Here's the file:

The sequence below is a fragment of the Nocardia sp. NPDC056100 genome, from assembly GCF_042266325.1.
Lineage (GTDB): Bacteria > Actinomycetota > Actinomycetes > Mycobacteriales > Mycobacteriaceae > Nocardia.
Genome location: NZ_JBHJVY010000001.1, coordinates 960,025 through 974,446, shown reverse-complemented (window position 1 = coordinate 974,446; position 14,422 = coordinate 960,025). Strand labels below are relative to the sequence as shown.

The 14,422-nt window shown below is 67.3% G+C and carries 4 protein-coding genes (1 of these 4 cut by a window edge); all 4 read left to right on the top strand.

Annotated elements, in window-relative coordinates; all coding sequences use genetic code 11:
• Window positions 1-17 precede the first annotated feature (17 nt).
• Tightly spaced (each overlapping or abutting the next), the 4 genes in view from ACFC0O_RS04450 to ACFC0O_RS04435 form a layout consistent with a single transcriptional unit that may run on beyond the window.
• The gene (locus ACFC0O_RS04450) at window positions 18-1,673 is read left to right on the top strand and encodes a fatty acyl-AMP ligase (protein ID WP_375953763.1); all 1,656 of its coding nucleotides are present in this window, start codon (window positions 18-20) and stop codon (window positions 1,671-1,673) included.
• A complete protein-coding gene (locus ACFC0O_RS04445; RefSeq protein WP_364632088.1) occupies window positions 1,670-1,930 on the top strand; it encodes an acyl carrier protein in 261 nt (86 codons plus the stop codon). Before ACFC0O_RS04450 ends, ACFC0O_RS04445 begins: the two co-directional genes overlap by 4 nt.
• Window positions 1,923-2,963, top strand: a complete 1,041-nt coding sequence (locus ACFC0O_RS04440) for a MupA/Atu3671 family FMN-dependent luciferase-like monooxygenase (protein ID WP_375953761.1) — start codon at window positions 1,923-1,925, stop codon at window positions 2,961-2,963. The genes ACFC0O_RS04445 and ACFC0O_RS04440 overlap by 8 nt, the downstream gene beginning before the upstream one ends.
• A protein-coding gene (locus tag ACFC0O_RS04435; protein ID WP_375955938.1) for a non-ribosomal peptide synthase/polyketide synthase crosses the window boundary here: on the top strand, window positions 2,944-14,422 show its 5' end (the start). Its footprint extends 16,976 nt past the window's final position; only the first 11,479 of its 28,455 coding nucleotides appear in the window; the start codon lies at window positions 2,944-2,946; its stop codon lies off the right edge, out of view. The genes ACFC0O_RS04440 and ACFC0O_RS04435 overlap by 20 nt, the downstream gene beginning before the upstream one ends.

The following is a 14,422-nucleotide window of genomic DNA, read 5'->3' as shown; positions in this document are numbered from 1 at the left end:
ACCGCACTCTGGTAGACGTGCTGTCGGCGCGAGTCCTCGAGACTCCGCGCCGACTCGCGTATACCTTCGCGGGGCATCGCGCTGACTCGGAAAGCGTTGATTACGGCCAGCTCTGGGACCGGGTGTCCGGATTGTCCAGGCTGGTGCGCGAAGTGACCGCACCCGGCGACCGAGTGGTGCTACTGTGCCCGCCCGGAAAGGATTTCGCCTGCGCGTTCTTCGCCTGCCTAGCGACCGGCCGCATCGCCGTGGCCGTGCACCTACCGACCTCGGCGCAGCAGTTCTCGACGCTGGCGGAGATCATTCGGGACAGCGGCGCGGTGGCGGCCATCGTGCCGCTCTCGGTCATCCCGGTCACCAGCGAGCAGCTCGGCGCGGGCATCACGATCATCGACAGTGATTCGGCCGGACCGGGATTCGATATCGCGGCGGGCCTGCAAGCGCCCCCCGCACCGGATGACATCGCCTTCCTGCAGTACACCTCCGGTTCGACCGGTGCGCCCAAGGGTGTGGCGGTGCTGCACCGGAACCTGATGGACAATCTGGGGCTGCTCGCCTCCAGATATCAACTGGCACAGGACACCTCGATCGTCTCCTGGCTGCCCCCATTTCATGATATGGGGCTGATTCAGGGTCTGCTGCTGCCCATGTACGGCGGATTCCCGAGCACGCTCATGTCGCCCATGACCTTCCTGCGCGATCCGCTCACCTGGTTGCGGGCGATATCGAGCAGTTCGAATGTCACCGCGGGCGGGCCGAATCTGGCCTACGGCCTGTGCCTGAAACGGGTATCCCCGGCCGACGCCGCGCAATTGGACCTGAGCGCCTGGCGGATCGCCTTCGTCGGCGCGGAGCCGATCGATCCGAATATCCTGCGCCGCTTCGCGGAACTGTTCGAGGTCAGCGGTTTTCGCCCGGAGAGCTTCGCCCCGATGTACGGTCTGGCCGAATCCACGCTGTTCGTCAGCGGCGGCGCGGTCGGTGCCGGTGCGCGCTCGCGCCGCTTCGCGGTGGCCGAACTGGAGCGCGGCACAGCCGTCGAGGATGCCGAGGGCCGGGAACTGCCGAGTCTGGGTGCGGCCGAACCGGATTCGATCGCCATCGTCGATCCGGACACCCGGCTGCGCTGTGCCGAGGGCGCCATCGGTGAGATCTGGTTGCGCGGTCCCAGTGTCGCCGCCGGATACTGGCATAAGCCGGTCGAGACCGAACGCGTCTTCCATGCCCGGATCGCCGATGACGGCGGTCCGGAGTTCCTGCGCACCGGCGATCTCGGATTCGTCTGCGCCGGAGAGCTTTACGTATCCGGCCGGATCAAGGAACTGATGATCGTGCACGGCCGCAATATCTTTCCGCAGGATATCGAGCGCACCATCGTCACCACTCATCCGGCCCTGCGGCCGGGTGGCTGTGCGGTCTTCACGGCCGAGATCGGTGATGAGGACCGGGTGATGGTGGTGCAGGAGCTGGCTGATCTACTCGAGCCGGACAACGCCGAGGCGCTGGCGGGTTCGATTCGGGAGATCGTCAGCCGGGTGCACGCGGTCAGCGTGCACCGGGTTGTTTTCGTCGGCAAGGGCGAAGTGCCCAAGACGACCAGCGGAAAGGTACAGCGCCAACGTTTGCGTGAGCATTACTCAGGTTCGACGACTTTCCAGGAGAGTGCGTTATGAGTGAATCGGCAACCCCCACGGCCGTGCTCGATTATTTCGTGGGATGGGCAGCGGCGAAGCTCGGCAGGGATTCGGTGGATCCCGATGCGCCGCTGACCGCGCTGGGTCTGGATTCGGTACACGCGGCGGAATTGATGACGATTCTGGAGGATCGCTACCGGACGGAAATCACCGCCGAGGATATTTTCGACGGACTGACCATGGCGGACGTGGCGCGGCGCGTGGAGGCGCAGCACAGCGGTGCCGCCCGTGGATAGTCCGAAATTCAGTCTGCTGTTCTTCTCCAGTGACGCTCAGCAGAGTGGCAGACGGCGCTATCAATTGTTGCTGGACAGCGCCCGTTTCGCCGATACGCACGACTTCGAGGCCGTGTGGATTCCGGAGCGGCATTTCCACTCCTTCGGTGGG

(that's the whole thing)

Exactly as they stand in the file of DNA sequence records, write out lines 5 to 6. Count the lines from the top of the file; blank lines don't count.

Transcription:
Annotated elements, in window-relative coordinates; all coding sequences use genetic code 11:
• Window positions 1-17 precede the first annotated feature (17 nt).